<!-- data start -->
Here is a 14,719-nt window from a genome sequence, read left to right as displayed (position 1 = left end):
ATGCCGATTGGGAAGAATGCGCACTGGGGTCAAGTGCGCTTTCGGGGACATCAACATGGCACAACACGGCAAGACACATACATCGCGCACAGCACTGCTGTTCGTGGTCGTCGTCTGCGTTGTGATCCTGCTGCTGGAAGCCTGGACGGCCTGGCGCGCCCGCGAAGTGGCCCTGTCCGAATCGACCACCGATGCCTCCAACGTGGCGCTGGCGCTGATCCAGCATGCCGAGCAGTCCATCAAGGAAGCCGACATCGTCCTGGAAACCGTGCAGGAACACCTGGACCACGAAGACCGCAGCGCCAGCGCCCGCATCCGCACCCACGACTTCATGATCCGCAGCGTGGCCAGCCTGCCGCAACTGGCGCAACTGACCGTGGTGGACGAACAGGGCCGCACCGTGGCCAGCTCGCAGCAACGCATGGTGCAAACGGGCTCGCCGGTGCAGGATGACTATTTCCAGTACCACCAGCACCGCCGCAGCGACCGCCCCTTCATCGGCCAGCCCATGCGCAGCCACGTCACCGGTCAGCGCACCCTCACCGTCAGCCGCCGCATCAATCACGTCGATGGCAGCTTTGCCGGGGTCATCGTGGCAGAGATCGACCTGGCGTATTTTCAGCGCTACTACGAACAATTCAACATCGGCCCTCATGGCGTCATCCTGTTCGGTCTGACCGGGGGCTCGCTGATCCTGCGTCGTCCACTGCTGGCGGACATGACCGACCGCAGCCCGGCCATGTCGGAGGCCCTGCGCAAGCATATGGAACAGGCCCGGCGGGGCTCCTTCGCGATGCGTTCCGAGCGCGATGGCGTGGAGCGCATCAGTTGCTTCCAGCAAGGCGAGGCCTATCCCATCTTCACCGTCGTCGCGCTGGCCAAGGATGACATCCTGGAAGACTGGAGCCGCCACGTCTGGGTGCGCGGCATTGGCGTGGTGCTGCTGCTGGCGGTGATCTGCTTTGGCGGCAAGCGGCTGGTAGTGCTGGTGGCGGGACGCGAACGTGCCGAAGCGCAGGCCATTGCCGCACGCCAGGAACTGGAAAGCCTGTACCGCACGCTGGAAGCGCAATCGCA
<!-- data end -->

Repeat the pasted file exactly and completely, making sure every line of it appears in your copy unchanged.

Here is a 14,719-nt window from a genome sequence, read left to right as displayed (position 1 = left end):
ATGCCGATTGGGAAGAATGCGCACTGGGGTCAAGTGCGCTTTCGGGGACATCAACATGGCACAACACGGCAAGACACATACATCGCGCACAGCACTGCTGTTCGTGGTCGTCGTCTGCGTTGTGATCCTGCTGCTGGAAGCCTGGACGGCCTGGCGCGCCCGCGAAGTGGCCCTGTCCGAATCGACCACCGATGCCTCCAACGTGGCGCTGGCGCTGATCCAGCATGCCGAGCAGTCCATCAAGGAAGCCGACATCGTCCTGGAAACCGTGCAGGAACACCTGGACCACGAAGACCGCAGCGCCAGCGCCCGCATCCGCACCCACGACTTCATGATCCGCAGCGTGGCCAGCCTGCCGCAACTGGCGCAACTGACCGTGGTGGACGAACAGGGCCGCACCGTGGCCAGCTCGCAGCAACGCATGGTGCAAACGGGCTCGCCGGTGCAGGATGACTATTTCCAGTACCACCAGCACCGCCGCAGCGACCGCCCCTTCATCGGCCAGCCCATGCGCAGCCACGTCACCGGTCAGCGCACCCTCACCGTCAGCCGCCGCATCAATCACGTCGATGGCAGCTTTGCCGGGGTCATCGTGGCAGAGATCGACCTGGCGTATTTTCAGCGCTACTACGAACAATTCAACATCGGCCCTCATGGCGTCATCCTGTTCGGTCTGACCGGGGGCTCGCTGATCCTGCGTCGTCCACTGCTGGCGGACATGACCGACCGCAGCCCGGCCATGTCGGAGGCCCTGCGCAAGCATATGGAACAGGCCCGGCGGGGCTCCTTCGCGATGCGTTCCGAGCGCGATGGCGTGGAGCGCATCAGTTGCTTCCAGCAAGGCGAGGCCTATCCCATCTTCACCGTCGTCGCGCTGGCCAAGGATGACATCCTGGAAGACTGGAGCCGCCACGTCTGGGTGCGCGGCATTGGCGTGGTGCTGCTGCTGGCGGTGATCTGCTTTGGCGGCAAGCGGCTGGTAGTGCTGGTGGCGGGACGCGAACGTGCCGAAGCGCAGGCCATTGCCGCACGCCAGGAACTGGAAAGCCTGTACCGCACGCTGGAAGCGCAATCGCA